In 1945, the British government made an agreement to give refuge to 1000 child survivors of the Holocaust. Of these children, around 300 were brought to the Calgarth Estate by Lake Windermere. In the opening sequence of the BBC film The Windermere Children (2020), one young boy steps forward, raising his concerns over being brought to England under the wrong name. From the onset, the film poses one of the most crucial questions regarding post-liberation and the aftermath of the Holocaust: when someone's identity and sense of humanity has been so eroded, to the point where they no longer have ownership over their own name, how do they even begin to rebuild?

At the beginning of last year, I had the privilege of taking part in the Trust’s Belsen 75 Project, hearing from a Holocaust survivor and attending a one-day visit to Bergen-Belsen concentration camp. The visit to Bergen-Belsen is one I shall never forget. I witnessed what hatred and intolerance can lead to, and why the work the Trust does, and the work that we do as Ambassadors, is so important. When I returned, I was keen to learn more about the camp and decided to undertake some research to find out what life was like for the survivors of Bergen-Belsen, post-liberation.

I applied to take part in the ‘Understanding Antisemitism in the UK’ short course for Ambassadors because I wanted to learn more about antisemitism. This would enable me to more effectively share my knowledge on the contemporary relevance of the Holocaust and to better understand the experiences of the Jewish community. As a Politics student it was an opportunity I felt I couldn’t miss, especially following the increase of antisemitism within political culture, and I knew understanding the roots of injustices was crucial to combatting them.

Interview with Holocaust survivor Mala Tribich MBE

Four of our Ambassadors, Hadia, Mark, Ben and Abbie, reflect on their experiences of our Belsen 75 project and their visit to Bergen-Belsen for the 76th anniversary of the liberation of the camp.

“Well first of all, they kept on saying to me ‘tell the world. They must know it happened. Did you know it? Did you know what was happening to us? You won’t be able to save us all, but those who can talk and will survive they must present all of our suffering to the world.’”  - Reverend Leslie Hardman - the first Jewish Chaplain with the British Army to enter Bergen-Belsen.

This book was a wonderful read. It is a book that champions freedom, choice, and liberty. We as individuals have the right to live as freely as we want to, and Eddie Jaku explores this theme throughout the book.

When we hear the word ‘Holocaust’ many thoughts may come to mind, from the concentration camps to the ghettos and to the survivors who continue to share their stories.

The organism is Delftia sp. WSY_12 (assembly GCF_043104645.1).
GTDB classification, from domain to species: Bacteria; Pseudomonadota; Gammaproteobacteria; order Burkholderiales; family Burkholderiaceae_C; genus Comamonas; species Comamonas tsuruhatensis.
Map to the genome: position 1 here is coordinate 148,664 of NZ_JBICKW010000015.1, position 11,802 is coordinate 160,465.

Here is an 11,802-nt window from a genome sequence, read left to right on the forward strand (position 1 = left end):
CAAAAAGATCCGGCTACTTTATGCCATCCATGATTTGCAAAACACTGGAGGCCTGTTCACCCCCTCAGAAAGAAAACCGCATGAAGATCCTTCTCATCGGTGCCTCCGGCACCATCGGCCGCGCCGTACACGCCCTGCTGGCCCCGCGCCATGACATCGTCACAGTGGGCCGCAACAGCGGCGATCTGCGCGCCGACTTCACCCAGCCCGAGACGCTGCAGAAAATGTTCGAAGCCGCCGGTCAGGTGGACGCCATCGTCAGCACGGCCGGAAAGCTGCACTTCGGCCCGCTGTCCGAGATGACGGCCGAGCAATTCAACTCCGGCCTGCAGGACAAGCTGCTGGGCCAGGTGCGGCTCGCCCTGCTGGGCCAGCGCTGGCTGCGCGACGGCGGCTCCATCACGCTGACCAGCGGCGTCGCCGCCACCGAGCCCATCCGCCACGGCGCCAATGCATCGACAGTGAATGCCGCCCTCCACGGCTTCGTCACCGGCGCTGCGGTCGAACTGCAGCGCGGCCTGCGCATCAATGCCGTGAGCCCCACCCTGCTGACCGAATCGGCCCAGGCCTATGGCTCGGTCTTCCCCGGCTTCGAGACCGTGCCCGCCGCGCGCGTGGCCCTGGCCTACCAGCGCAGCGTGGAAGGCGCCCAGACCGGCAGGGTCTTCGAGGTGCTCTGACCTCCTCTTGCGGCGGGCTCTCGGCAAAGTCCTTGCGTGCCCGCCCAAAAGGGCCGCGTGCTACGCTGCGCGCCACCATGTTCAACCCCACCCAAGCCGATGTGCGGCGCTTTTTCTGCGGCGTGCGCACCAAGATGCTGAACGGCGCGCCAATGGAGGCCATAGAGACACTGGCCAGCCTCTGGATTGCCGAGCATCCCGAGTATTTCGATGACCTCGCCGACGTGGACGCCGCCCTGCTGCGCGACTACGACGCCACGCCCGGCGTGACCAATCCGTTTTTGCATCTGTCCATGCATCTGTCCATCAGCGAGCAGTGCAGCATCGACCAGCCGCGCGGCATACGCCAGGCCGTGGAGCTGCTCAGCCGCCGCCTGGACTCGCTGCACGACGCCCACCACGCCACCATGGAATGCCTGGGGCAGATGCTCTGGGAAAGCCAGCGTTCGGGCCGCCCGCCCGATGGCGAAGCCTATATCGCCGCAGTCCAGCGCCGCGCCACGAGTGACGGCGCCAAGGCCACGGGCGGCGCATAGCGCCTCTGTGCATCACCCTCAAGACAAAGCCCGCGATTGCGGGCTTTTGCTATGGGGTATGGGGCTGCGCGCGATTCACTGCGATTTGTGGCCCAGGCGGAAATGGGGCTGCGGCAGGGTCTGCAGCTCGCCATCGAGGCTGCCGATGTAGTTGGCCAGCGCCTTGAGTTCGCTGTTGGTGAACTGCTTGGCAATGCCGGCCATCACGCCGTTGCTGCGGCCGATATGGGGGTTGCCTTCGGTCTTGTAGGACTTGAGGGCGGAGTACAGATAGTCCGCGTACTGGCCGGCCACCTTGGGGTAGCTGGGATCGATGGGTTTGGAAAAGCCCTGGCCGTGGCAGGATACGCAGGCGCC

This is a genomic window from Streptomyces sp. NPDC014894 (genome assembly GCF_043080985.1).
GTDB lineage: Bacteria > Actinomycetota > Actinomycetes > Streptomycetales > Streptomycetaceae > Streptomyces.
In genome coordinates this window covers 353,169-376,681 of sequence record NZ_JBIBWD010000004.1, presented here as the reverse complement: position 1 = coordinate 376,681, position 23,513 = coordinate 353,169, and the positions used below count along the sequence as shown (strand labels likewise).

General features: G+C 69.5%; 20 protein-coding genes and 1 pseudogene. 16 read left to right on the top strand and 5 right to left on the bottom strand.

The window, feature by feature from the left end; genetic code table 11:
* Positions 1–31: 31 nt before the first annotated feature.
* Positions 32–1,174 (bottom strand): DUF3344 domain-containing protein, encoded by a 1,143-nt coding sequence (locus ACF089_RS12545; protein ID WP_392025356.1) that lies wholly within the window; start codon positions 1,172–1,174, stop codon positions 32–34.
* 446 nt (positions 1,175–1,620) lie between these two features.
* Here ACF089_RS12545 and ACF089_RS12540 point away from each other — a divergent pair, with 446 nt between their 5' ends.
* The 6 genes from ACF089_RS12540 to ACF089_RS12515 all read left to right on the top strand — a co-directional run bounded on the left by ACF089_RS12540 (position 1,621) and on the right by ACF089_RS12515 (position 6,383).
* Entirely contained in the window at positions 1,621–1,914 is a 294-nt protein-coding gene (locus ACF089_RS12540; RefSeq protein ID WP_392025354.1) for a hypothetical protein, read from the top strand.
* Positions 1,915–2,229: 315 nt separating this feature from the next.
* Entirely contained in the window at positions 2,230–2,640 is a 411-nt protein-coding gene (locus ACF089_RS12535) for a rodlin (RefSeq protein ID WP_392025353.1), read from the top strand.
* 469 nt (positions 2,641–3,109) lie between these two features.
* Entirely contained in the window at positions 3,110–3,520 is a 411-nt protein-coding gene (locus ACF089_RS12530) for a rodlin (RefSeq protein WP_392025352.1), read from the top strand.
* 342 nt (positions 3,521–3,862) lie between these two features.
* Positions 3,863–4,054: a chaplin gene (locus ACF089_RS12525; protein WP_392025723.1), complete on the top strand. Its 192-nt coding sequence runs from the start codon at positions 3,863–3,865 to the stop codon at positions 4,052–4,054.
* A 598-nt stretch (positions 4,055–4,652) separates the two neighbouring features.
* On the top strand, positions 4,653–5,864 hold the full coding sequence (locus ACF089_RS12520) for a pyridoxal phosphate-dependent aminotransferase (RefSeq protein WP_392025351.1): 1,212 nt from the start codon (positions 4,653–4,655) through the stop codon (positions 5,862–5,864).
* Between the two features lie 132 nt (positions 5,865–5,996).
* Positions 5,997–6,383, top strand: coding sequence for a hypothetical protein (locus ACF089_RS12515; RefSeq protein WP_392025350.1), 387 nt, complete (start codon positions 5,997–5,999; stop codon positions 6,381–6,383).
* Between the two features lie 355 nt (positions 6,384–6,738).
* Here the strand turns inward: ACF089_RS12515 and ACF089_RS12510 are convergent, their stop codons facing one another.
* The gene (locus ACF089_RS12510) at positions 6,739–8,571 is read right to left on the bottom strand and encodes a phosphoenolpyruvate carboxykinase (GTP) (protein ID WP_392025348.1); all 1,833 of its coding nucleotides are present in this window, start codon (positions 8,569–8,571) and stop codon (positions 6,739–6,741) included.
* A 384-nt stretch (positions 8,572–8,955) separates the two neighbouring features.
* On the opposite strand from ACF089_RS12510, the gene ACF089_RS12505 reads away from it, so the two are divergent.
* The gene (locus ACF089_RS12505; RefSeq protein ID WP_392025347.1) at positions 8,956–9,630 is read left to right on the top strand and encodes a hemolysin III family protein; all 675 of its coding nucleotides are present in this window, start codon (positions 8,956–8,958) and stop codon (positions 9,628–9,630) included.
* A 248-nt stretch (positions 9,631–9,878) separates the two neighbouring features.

Daniel, Lucy and Fiona are Regional Ambassadors for the Holocaust Educational Trust, based in London and the North-East. For Holocaust Memorial Day, they came together to create a website for young people to respond creatively to this year's theme - ‘Be the light in the darkness’. Here is a small selection of the artwork, photographs and poetry that were submitted.

Last week I had the utmost privilege of discussing my work as an Ambassador for the Holocaust Educational Trust with Holocaust survivors, Manfred Goldberg BEM and Zigi Shipper BEM, as well as our special guest, Her Royal Highness, the Duchess of Cambridge.

Holocaust Memorial Day 2020 marked 75 years since the liberation of Auschwitz-Birkenau. To commemorate this milestone, myself and fellow Regional Ambassador, Jack Nicholls, had the honour of joining the Jewish News’ editing panel to work alongside a team of extraordinary individuals with the goal of creating an 80-page edition worthy of such an anniversary.

Welcome to our series interviewing Holocaust survivors with the questions that Ambassadors want to know the answers to.

Just before lockdown in late February 2020, myself and a group of fellow Holocaust Educational Trust Ambassadors participated in and created a takeover exhibition at the Jewish Museum London. The project was called ‘Your Legacy and Me’ and our aim was to explore the role art plays in the legacy of Holocaust remembrance. Over two days, we attended a variety of sessions and workshops and were able to explore the Jewish Museum, before creating our own ‘legacy art’ inspired by the testimonies of four inspiring Holocaust survivors.

Last summer (July 2019), I was honoured to attend a ten-day study visit to Yad Vashem's International School for Holocaust Studies in Jerusalem, Israel with a group of Holocaust Educational Trust Regional Ambassadors. The visit was a life-changing and defining experience for me and I’m excited to share some of my key highlights with you!